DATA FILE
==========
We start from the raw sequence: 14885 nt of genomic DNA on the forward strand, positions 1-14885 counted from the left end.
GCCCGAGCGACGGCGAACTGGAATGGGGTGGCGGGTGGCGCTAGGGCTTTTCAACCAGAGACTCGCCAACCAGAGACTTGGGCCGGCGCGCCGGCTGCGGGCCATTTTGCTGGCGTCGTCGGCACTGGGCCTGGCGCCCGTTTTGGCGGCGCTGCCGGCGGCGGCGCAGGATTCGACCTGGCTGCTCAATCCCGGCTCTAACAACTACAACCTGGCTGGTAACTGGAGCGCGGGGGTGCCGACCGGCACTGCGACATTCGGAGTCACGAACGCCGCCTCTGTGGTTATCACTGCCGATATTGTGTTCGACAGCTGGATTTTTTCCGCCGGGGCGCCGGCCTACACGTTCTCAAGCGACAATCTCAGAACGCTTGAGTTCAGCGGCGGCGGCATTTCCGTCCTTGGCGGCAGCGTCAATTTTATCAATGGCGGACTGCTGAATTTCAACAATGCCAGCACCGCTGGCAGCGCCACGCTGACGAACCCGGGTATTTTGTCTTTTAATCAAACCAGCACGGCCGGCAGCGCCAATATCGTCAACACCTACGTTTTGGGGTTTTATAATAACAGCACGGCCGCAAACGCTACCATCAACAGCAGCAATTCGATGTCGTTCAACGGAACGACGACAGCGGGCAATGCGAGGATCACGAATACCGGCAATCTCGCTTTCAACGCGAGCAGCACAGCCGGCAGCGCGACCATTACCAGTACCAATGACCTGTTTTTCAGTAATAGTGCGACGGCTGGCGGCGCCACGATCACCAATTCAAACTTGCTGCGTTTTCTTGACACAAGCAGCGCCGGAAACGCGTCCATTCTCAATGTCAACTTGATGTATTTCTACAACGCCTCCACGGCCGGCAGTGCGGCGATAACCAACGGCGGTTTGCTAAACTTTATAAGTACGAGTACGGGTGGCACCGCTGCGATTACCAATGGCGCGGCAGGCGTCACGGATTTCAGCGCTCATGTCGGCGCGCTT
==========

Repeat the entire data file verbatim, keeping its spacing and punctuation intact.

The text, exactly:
We start from the raw sequence: 14885 nt of genomic DNA on the forward strand, positions 1-14885 counted from the left end.
GCCCGAGCGACGGCGAACTGGAATGGGGTGGCGGGTGGCGCTAGGGCTTTTCAACCAGAGACTCGCCAACCAGAGACTTGGGCCGGCGCGCCGGCTGCGGGCCATTTTGCTGGCGTCGTCGGCACTGGGCCTGGCGCCCGTTTTGGCGGCGCTGCCGGCGGCGGCGCAGGATTCGACCTGGCTGCTCAATCCCGGCTCTAACAACTACAACCTGGCTGGTAACTGGAGCGCGGGGGTGCCGACCGGCACTGCGACATTCGGAGTCACGAACGCCGCCTCTGTGGTTATCACTGCCGATATTGTGTTCGACAGCTGGATTTTTTCCGCCGGGGCGCCGGCCTACACGTTCTCAAGCGACAATCTCAGAACGCTTGAGTTCAGCGGCGGCGGCATTTCCGTCCTTGGCGGCAGCGTCAATTTTATCAATGGCGGACTGCTGAATTTCAACAATGCCAGCACCGCTGGCAGCGCCACGCTGACGAACCCGGGTATTTTGTCTTTTAATCAAACCAGCACGGCCGGCAGCGCCAATATCGTCAACACCTACGTTTTGGGGTTTTATAATAACAGCACGGCCGCAAACGCTACCATCAACAGCAGCAATTCGATGTCGTTCAACGGAACGACGACAGCGGGCAATGCGAGGATCACGAATACCGGCAATCTCGCTTTCAACGCGAGCAGCACAGCCGGCAGCGCGACCATTACCAGTACCAATGACCTGTTTTTCAGTAATAGTGCGACGGCTGGCGGCGCCACGATCACCAATTCAAACTTGCTGCGTTTTCTTGACACAAGCAGCGCCGGAAACGCGTCCATTCTCAATGTCAACTTGATGTATTTCTACAACGCCTCCACGGCCGGCAGTGCGGCGATAACCAACGGCGGTTTGCTAAACTTTATAAGTACGAGTACGGGTGGCACCGCTGCGATTACCAATGGCGCGGCAGGCGTCACGGATTTCAGCGCTCATGTCGGCGCGCTT